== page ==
Tribal Leaders Blast Proposed California Sports Betting Measures Submitted Last Week

Tribal Leaders Blast Proposed California Sports Betting Measures Submitted Last Week
Fact Checked by Nate Hamilton

California tribal leaders have sounded off on proposed sports betting and expanded gaming initiatives submitted Friday for a review by the Attorney General’s office, making it clear where they stood on the measures. The California Nations Indian Gaming Association said it was “deeply disappointed” that proponents did not contact them first and get feedback from the organization representing 52 tribal governments.

“Decisions driving the future of tribal governments should be made by tribal governments,” CNIGA’s statement read. “While the sponsors of these initiatives may believe they know what is best for tribes, we encourage them to engage with Indian Country and ask, rather than dictate.”

The two proposed constitutional amendments were submitted by Ryan Tyler Walz, who paid a $2,000 fee for each submission. One would allow the California tribal gaming nations to open brick-and-mortar sportsbooks and offer online California betting apps, along with permitting roulette and dice-based table games at their land-based casinos. The other would prohibit anyone but a tribal operator from offering any kind of sports betting in the state.

A message to a spokesperson listed on both measures was not immediately returned on Monday.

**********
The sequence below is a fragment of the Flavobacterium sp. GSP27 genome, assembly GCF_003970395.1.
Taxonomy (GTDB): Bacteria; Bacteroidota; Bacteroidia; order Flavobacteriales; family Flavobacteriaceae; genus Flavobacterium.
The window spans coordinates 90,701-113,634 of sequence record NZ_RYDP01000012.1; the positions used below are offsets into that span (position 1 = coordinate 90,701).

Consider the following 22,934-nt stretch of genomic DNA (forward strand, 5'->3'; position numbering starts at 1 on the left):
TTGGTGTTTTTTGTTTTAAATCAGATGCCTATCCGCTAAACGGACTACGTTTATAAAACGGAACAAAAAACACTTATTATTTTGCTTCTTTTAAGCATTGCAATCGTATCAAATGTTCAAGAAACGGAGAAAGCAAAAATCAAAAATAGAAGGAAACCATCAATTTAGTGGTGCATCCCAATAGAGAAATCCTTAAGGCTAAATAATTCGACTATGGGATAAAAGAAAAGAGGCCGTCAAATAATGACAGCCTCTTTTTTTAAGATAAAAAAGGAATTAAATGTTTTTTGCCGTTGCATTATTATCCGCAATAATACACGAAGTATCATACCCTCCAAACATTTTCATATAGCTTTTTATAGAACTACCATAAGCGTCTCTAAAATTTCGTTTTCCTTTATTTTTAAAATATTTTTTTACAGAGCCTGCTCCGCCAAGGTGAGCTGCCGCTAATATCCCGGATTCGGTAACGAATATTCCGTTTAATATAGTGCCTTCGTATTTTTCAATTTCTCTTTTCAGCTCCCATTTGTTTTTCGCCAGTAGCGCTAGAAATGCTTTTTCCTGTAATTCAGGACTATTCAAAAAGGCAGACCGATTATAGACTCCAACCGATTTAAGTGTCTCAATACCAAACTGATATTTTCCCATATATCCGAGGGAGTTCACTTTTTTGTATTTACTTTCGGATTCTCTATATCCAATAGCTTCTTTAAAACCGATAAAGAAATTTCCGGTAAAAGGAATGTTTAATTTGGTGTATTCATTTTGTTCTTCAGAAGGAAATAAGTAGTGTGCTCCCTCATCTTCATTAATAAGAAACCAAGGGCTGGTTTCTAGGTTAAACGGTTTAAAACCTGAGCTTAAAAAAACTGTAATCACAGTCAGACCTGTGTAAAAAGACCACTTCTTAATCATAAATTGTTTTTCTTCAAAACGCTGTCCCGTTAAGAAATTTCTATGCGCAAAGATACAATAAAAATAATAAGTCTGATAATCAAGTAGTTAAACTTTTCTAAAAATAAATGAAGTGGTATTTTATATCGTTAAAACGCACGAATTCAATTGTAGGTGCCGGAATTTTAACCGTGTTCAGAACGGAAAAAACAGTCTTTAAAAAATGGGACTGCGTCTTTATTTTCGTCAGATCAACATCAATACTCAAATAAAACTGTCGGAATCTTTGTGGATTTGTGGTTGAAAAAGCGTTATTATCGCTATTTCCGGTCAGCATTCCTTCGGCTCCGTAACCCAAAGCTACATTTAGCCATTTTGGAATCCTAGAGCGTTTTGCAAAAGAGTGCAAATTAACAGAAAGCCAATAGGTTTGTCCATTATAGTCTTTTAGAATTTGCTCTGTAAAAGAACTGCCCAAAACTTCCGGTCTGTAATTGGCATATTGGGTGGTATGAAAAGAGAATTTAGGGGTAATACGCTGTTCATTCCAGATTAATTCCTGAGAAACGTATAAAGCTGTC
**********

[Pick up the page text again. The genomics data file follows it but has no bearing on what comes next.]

New Effort A Longshot

Comments are currently being accepted for both proposed measures through Nov. 27 via the Attorney General’s website. If the measures proceed, supporters would need a minimum of 874,641 signatures from in-state registered voters to be part of the November 2024 general election. However, based on the proposed timelines in the 2024 initiative guide, both measures are running behind the suggested deadlines for getting the measures on next year’s ballot.

If approved for circulation, supporters would have 180 days to gather the signatures. However, in order to meet the state’s deadlines for the 2024 ballot, they would need to have signature gathering completed by late April for elections officials to verify the signatures.

Even if the tribes supported the proposed ballot measures, they’d still likely face uphill challenges to get approved. In 2022, two sports betting measures received only scant support as tribal gaming entities sacrificed their retail sports betting measure. Tribal nations spent hundreds of millions to campaign against an online sports betting measure supported by top commercial online operators. The fallout from that was so significant that few leaders on either side of the discussion have expressed an appetite for trying again this soon.

BetCalifornia will keep track of this and other developments regarding the push to legalize California sports betting.



Steve Bittenbender

Steve is an accomplished, award-winning reporter with more than 20 years of experience covering gaming, sports, politics and business. He has written for the Associated Press, Reuters, The Louisville Courier Journal, The Center Square and numerous other publications. Based in Louisville, Ky., Steve has covered the expansion of sports betting in the U.S. and other gaming matters.

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